Friday, June 7, 2013
DeMarcus Ware says he's not done yet
By Calvin Watkins
IRVING, Texas -- DeMarcus Ware turns 31 on July 31, nearly two weeks into training camp. He doesn't feel like the old man of the Dallas Cowboys' defense, but his body was beaten up in 2012 and he probably felt like an old man when the season ended.
ESPN senior NFL analyst Ed Werder joins Fitzsimmons & Durrett to discuss another busy week for the Cowboys at Valley Ranch.
Shoulder surgery and a hyperextended elbow were the latest injuries for Ware, who finished with 11.5 sacks.
When you look across the league, younger pass rushers -- J.J. Watt, Aldon Smith and Von Miller, to name a few -- are capturing the attention of offensive coordinators.
What about Ware?
"I haven't gone anywhere," he said. "I'm still here."
Ware, who is still recoving from last season's injuries, will miss the mandatory veteran minicamp next week, but he should be ready for the start of training camp. Remember, he basically played with one arm during the regular-season finale at Washington as the Cowboys badly needed him to play.
When healthy, Ware is a dominant force. And with the Cowboys moving from a 3-4 to a 4-3 defense, it allows him to rush the passer even more than ever before.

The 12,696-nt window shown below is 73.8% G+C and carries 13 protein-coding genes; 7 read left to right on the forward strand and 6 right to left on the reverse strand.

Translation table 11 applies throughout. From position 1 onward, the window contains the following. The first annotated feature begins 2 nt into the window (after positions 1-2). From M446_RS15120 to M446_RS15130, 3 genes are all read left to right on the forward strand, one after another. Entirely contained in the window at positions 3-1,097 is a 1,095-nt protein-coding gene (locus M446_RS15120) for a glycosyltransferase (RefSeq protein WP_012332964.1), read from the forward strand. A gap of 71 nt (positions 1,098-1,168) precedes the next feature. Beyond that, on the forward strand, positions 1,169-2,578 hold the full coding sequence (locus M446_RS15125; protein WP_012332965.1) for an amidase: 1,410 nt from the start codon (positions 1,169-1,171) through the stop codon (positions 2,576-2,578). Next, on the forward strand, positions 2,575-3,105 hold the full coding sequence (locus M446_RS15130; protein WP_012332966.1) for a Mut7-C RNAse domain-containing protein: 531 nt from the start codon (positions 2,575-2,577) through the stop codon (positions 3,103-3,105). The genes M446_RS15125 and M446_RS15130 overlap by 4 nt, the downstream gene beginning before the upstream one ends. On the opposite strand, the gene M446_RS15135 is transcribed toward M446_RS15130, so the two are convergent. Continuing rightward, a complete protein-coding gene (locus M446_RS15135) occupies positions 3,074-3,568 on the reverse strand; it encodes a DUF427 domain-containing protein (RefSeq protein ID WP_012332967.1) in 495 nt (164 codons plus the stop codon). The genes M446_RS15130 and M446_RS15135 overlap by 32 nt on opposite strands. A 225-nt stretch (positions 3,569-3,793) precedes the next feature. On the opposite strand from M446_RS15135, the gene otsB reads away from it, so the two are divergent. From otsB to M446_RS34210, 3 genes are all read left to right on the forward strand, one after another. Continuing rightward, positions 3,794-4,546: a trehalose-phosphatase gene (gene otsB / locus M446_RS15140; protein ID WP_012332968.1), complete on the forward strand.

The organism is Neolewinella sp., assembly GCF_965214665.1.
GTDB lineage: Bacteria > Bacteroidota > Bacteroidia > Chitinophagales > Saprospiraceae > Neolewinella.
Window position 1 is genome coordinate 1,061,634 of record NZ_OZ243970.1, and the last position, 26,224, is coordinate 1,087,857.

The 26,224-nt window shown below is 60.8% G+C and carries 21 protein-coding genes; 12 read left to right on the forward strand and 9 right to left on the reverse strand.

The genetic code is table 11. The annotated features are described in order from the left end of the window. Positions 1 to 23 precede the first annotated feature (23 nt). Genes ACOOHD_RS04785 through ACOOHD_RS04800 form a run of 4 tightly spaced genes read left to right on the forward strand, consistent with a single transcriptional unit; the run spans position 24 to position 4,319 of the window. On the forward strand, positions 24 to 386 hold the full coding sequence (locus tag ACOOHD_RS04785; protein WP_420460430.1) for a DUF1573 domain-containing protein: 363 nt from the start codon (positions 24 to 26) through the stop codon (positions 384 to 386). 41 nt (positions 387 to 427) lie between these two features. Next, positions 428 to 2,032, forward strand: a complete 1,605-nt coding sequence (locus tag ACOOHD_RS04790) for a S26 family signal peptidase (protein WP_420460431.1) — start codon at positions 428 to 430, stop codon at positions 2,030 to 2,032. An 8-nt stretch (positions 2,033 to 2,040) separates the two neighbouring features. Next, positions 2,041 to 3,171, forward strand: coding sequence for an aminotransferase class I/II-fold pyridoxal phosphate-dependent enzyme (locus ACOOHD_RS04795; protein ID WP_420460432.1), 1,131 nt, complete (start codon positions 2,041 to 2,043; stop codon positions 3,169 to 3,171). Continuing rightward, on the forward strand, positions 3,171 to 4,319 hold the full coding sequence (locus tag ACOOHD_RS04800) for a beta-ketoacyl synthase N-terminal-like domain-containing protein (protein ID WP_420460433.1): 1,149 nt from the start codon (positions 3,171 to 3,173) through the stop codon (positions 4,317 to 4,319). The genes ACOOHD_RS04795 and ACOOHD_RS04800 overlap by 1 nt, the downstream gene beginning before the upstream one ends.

"I just think the terminology of the 3-4, you had to think a lot," he said. "Now I don't have to think about who I have to cover. It's about being aggressive and getting to the quarterback. That makes more you effective and gives you more opportunities."
If that's the case, Ware could return to those high sack totals of a few years ago. In 2011, Ware had 19.5 sacks. He had a career-high 20 sacks in 2008.
The expectations for Ware remain high regardless of his age. In this new defense, Ware is watching tape of Reggie White, Ed "Too Tall" Jones and Simeon Rice to refine his game. New defensive coordinator Monte Kiffin has shown the players how Warren Sapp, Derrick Brooks and John Lynch attacked the football.
It's something Ware wants to continue doing, regardless of his age.
"I'm really excited, to be honest with you, with the way that we're playing," he said. "Guys aren't thinking so much. Not a lot of mistakes."